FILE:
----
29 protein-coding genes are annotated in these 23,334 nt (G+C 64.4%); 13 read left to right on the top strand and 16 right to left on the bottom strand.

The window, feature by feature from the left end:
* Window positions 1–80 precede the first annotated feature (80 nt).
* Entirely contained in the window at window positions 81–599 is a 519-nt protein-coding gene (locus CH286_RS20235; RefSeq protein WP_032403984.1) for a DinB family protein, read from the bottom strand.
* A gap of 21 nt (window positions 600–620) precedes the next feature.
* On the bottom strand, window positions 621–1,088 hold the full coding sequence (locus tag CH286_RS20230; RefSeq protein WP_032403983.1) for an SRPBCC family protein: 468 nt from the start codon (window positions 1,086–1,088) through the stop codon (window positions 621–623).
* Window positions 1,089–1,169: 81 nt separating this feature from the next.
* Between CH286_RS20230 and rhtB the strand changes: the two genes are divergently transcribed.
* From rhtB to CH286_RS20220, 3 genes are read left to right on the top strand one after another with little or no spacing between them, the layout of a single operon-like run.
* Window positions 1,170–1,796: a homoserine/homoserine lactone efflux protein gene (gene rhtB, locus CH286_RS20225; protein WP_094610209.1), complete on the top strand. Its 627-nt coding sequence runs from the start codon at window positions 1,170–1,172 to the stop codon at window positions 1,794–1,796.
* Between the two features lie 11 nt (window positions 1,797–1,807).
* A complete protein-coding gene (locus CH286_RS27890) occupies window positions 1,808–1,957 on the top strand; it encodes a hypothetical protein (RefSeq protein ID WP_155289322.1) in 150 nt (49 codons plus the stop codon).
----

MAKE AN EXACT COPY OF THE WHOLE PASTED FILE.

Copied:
29 protein-coding genes are annotated in these 23,334 nt (G+C 64.4%); 13 read left to right on the top strand and 16 right to left on the bottom strand.

The window, feature by feature from the left end:
* Window positions 1–80 precede the first annotated feature (80 nt).
* Entirely contained in the window at window positions 81–599 is a 519-nt protein-coding gene (locus CH286_RS20235; RefSeq protein WP_032403984.1) for a DinB family protein, read from the bottom strand.
* A gap of 21 nt (window positions 600–620) precedes the next feature.
* On the bottom strand, window positions 621–1,088 hold the full coding sequence (locus tag CH286_RS20230; RefSeq protein WP_032403983.1) for an SRPBCC family protein: 468 nt from the start codon (window positions 1,086–1,088) through the stop codon (window positions 621–623).
* Window positions 1,089–1,169: 81 nt separating this feature from the next.
* Between CH286_RS20230 and rhtB the strand changes: the two genes are divergently transcribed.
* From rhtB to CH286_RS20220, 3 genes are read left to right on the top strand one after another with little or no spacing between them, the layout of a single operon-like run.
* Window positions 1,170–1,796: a homoserine/homoserine lactone efflux protein gene (gene rhtB, locus CH286_RS20225; protein WP_094610209.1), complete on the top strand. Its 627-nt coding sequence runs from the start codon at window positions 1,170–1,172 to the stop codon at window positions 1,794–1,796.
* Between the two features lie 11 nt (window positions 1,797–1,807).
* A complete protein-coding gene (locus CH286_RS27890) occupies window positions 1,808–1,957 on the top strand; it encodes a hypothetical protein (RefSeq protein ID WP_155289322.1) in 150 nt (49 codons plus the stop codon).